With its array of developed characters, clever humor, and over all good-natured story, Ratatouille makes us wonder if the dream team that is Disney-Pixar can do no bad. Directed by Brad Bird, along with the production team who created other known films such as Cars and The Incredibles, the animated film focuses around Remy, a rat who has a peculiar talent/fascination with cooking and whose point of view that story is told. The adventures of our hero and his friends are told in a well thought out plot that anyone will enjoy watching whether you are five or eighty-five.
A major theme that I found prevalent throughout the story was the act of figuring out who you are. Remy, the primary character has a passion for cooking and whose idol is the fictionally created top chef in Paris Auguste Gousteau. He has trouble relating to his fellow rats and is disgusted at the fact that they steal their food. By a chance of fate, Remy is separated from his family and friends. Extremely upset and alone by this event, the slow, depressing violin music plays in the background to help establish RemyÃ¢ï¿½ï¿½s despair. However, our favorite ratÃ¢ï¿½ï¿½s spirits are uplifted when he realizes that he is in Paris, the culinary capital of the world. After wondering about Paris Remy ends up at the formally famed fine dining restaurant, GousteauÃ¢ï¿½ï¿½s where the rat also starts experiencing hallucinations of the deceased chef, he cannot resist fixing a soup in which a newly hired garbage boy has ruined. The garbage boy is referred to by his last name as Linguini. The son of GousteauÃ¢ï¿½ï¿½s former mistress, Linguini himself posses no cooking ability and tends to be rather clumsy, is not sure of himself and tends to ramble when put in stressful or awkward situations. He lives in the stereotypical Parisian apartment that consists of one room with a bathroom off to the side, while the bedroom is a sofa located in front of a tiny door in which the ratÃ¢ï¿½ï¿½s future friend can barley get through. The majority of the apartment is a kitchen with faded leaf patterned wallpaper, old, rough unfinished floors and a huge window overlooking the city. The soup incidence will bring this unlikely pair, who compliment each other, together.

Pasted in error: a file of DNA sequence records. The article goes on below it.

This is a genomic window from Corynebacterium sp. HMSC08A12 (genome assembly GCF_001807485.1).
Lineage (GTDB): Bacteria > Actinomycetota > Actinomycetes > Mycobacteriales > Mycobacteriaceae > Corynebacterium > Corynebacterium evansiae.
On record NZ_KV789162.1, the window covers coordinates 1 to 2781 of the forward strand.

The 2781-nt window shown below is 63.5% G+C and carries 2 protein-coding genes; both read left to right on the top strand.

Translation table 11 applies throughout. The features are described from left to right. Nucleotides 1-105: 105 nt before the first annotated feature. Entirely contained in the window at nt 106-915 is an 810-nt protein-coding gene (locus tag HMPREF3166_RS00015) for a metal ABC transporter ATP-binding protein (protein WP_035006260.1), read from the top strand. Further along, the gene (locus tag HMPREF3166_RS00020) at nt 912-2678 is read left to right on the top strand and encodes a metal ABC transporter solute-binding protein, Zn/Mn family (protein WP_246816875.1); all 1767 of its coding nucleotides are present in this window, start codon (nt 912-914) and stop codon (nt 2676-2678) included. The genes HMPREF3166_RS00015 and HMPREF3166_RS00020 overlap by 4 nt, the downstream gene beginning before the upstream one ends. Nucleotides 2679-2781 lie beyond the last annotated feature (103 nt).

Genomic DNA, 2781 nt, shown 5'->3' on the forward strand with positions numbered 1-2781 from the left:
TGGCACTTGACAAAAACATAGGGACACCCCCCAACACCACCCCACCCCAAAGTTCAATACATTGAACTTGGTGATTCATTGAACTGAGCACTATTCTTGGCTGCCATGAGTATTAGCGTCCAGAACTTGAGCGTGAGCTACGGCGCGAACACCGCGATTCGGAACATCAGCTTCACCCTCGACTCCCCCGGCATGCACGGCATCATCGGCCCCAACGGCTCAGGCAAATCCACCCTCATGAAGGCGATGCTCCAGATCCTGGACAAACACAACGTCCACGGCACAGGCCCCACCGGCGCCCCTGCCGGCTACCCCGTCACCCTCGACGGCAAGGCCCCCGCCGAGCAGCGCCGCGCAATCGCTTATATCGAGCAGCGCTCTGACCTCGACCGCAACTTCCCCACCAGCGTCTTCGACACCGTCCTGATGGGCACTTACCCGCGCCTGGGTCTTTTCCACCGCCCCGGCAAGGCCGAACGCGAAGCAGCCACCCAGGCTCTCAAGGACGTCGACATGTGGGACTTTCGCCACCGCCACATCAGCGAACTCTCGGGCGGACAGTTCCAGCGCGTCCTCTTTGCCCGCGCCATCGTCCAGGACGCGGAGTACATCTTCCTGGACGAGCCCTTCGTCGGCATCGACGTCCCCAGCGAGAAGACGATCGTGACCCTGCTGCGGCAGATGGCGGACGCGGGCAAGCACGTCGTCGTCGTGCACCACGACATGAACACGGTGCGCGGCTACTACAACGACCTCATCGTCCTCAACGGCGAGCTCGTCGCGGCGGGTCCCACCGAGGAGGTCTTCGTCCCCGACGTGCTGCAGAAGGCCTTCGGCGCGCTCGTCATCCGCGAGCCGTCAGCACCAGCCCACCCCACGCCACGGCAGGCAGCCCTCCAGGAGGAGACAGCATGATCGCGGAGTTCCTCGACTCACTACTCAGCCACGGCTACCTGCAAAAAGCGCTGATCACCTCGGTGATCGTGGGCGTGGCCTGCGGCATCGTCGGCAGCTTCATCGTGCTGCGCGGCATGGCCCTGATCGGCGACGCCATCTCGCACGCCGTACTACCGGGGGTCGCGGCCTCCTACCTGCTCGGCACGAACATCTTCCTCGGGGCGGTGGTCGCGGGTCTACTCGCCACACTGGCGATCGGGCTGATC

Many conflicts surround Remy during his stay in Paris. The first conflict in which Remy and Linguini solve is the solution that allows the rat to cook. Remy sits atop LinguiniÃ¢ï¿½ï¿½s head and pulls his hair that will move his arms. Eye level camera angles are almost always shown when Remy is cooking or even when he or his rat family are scurrying away. The arrangement with Linguini to supply the hands and for him to supply the cooking skills will prove to be difficult to keep a secret, especially when the head chef of GousteauÃ¢ï¿½ï¿½s is working endlessly to prove that a rat is the reason for LinguiniÃ¢ï¿½ï¿½s success. Remy is also confronted with his family who arrives in Paris and want free food from the restaurant. The head chef of GousteauÃ¢ï¿½ï¿½s is ruining his former bossÃ¢ï¿½ï¿½s legacy and prestige by marketing a mass amount of frozen dinners under his name. I will only say that as this is a Disney-Pixar film, the ending will be happy and satisfying.
While the fact that a rat could control a humanÃ¢ï¿½ï¿½s motor movements through the tugging of oneÃ¢ï¿½ï¿½s hair both confused and perturbed me, I realized that this is a PG rated movie and that animated films are purely fictional and is done in good nature. There were actually segments in which I found genuinely humorous. For example I laughed out loud when the rats chased after and tied up the health inspector and placed him in the pantry. The animation and acting were superb as it is in my opinion harder to convey true emotion without the presence of a camera on your face. Overall, I highly recommend this film to every one of all ages. Sometimes we all need an escape from all the seriousness life throws at us.